nytheatre.com review by Lynn Marie Macy
June 6, 2011
Jean Anouilh wrote Cécile, or the School for Fathers in 1954. The February Company’s production at the Planet Connections Theatre Festivity is translated and directed by Victoria Crutchfield. It is a treat to have an opportunity to see a rare production of this delightful Anouilh one act play written as a “modern” homage to the great comic playwright Molière.
Cécile is in love. Her beau, the flighty Chevalier, does not have the approval of her father Monsieur Orlas. Her cunning governess Araminthe, only a few years older than Cécile, believes that love conquers all and plots to outwit fathers, lovers, henchmen, and all and, of course, in the process falls in love herself.
Crutchfield as translator does excellent work conveying the complexities of language and situation in this French comedy. As director she lends further creativity in updating the production with even more contemporary references. A scene that includes a distanced father and daughter instant messaging one another is quite clever (but it does go on too long).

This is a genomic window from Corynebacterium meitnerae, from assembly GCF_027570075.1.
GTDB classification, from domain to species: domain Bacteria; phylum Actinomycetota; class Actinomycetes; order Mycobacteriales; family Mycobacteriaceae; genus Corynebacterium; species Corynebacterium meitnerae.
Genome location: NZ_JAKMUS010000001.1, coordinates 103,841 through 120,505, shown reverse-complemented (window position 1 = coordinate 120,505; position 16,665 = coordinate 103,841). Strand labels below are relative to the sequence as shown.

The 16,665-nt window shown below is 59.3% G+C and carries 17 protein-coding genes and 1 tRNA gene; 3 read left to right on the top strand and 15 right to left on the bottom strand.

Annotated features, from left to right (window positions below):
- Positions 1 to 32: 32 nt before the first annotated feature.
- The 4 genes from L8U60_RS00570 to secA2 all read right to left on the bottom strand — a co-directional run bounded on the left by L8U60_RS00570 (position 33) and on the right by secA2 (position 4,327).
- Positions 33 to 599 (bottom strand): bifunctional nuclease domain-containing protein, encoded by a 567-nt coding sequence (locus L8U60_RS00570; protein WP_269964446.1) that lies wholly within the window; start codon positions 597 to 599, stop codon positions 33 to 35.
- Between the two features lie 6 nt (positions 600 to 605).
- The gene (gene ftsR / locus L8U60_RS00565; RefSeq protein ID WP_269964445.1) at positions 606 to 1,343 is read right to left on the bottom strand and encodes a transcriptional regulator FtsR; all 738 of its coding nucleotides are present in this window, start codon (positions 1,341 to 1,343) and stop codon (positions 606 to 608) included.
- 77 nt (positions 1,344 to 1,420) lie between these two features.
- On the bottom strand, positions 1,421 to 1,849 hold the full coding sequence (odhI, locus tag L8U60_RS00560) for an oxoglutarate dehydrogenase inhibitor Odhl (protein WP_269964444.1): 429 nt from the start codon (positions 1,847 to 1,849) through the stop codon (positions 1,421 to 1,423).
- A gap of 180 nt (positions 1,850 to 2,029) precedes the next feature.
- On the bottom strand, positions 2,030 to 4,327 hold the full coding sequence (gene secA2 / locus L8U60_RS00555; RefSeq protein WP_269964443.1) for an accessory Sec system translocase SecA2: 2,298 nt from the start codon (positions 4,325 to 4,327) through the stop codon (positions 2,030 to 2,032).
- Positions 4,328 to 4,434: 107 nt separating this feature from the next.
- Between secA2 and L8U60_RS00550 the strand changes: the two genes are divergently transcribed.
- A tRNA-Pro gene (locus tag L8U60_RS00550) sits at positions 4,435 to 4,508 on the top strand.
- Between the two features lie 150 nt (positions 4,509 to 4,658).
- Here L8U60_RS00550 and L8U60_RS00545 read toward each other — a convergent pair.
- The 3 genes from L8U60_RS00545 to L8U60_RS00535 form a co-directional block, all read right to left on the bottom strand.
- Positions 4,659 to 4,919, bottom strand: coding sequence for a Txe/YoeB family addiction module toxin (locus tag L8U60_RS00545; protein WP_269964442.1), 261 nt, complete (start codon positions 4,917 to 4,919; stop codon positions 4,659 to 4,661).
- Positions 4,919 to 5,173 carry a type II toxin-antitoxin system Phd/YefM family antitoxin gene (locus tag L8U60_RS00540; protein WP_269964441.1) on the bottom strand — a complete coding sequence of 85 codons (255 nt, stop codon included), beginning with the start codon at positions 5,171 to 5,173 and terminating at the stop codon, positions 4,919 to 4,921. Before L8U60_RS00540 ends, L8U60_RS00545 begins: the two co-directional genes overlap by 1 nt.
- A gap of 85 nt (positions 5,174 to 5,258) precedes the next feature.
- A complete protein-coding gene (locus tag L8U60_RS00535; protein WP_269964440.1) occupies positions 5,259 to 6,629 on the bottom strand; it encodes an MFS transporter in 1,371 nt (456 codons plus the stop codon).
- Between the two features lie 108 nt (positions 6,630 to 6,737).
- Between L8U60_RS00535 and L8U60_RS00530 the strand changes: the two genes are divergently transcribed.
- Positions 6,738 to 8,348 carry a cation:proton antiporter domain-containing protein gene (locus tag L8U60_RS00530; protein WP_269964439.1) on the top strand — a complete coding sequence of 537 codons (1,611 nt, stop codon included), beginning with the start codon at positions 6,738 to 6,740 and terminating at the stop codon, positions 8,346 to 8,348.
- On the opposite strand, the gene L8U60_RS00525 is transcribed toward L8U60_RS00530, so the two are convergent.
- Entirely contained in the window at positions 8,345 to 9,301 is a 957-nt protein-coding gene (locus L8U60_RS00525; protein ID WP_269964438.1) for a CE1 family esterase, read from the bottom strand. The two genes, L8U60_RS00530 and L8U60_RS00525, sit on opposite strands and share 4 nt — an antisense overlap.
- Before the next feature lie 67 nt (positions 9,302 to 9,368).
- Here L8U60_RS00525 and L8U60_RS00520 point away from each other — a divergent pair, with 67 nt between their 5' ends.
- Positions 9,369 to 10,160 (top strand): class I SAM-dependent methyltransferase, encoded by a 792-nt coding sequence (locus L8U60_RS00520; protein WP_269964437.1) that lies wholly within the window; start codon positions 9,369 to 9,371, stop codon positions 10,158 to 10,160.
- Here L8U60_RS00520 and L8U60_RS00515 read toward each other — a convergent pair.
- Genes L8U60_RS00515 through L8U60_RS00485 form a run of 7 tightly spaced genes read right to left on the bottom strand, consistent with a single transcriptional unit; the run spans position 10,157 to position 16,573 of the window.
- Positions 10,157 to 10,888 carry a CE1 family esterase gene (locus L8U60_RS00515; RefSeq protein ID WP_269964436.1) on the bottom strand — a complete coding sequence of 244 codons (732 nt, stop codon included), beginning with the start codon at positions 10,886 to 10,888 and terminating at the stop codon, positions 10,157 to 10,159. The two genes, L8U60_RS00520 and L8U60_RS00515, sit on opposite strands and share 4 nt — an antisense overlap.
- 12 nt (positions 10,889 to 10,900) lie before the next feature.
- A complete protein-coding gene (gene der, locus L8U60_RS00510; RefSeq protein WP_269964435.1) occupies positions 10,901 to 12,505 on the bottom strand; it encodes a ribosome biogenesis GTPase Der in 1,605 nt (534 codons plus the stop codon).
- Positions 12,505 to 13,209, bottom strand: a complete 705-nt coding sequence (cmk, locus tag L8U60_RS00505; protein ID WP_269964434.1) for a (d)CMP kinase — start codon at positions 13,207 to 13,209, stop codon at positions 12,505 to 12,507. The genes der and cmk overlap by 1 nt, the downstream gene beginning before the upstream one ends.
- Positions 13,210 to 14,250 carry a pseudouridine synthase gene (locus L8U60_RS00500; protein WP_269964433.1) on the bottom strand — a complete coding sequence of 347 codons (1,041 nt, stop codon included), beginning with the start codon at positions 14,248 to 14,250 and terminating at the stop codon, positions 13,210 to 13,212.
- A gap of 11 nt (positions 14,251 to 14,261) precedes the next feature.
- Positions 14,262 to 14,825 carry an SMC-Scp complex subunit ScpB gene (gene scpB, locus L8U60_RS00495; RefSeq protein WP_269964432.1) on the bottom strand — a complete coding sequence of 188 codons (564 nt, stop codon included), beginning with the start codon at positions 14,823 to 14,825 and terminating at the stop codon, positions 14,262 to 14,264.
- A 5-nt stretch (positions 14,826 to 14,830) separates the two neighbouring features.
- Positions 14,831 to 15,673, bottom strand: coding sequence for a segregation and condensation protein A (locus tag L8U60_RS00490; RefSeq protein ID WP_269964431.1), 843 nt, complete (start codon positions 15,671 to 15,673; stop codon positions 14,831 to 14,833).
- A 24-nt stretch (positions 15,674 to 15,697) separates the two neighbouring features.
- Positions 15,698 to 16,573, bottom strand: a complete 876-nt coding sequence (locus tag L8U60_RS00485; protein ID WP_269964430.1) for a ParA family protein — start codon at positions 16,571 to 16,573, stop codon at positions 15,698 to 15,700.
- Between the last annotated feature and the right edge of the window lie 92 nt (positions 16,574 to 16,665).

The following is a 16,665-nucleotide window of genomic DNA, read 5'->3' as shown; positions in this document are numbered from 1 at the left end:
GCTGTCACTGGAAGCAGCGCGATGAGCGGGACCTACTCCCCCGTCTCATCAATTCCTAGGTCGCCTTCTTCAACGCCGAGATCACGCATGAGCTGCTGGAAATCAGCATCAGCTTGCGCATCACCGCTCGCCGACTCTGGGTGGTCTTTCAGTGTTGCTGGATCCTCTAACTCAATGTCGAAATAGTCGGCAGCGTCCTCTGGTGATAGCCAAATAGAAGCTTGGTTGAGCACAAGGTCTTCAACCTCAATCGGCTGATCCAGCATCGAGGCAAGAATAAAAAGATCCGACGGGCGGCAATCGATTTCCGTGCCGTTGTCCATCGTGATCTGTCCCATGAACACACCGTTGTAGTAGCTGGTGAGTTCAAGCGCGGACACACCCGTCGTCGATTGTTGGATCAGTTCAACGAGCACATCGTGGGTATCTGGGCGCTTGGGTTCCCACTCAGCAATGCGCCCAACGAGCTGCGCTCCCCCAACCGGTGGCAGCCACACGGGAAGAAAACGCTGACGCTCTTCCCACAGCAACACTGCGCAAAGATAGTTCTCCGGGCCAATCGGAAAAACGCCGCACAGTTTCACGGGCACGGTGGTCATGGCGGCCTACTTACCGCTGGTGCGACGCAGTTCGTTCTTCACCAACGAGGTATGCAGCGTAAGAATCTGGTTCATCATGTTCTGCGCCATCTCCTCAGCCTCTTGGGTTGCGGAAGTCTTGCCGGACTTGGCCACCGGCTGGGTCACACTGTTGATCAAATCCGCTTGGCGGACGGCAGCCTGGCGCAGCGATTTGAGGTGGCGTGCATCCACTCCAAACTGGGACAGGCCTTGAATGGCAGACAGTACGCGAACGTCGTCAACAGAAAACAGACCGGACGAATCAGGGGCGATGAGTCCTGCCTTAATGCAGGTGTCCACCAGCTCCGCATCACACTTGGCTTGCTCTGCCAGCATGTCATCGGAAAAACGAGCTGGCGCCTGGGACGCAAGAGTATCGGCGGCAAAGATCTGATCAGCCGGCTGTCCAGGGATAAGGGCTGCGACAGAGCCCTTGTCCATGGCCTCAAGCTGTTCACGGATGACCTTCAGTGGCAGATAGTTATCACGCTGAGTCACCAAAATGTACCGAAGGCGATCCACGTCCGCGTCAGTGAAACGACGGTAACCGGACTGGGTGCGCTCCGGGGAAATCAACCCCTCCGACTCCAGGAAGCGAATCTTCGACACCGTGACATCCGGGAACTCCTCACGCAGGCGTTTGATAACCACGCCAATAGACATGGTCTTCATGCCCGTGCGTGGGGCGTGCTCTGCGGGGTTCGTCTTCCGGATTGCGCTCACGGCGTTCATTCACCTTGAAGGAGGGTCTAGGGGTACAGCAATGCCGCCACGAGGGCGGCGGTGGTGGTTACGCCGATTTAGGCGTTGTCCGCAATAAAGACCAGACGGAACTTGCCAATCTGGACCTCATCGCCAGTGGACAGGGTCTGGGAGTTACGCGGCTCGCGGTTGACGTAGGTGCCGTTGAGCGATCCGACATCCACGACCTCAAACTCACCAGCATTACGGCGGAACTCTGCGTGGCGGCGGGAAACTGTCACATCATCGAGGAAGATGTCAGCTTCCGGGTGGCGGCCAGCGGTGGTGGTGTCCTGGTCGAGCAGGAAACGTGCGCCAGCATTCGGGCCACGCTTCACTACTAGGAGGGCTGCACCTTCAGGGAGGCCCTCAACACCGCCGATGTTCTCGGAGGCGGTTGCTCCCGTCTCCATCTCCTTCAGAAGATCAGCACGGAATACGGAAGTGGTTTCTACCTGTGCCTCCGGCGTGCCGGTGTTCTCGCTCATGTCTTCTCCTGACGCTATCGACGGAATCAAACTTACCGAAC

Crutchfield’s assembled cast does solid work. Standouts include Lily Warpinkski as the clever Araminthe, Ariel Seidman-Wright as petulant Cécile, Kyle Nunn as the amorous Chevalier, and Martyn Skotnicki and Luis Arzu as the goofy Henchmen. That being noted, it wouldn’t be right not to mention Ben Lesure and Ilan Caplan who do their best with the fathers but in the end are far too young for the roles in which they are cast.
Also problematic was the low-key energy of some of the performers and Crutchfield’s extremely slow-paced action, which often resulted in the performance grinding to a halt. Sadly, due to this many comedic opportunities for laughs were missed.
But for those fans of Anouilh here is an opportunity to catch a performance of this seldom performed script.
This production was presented in support of the New York Public Library.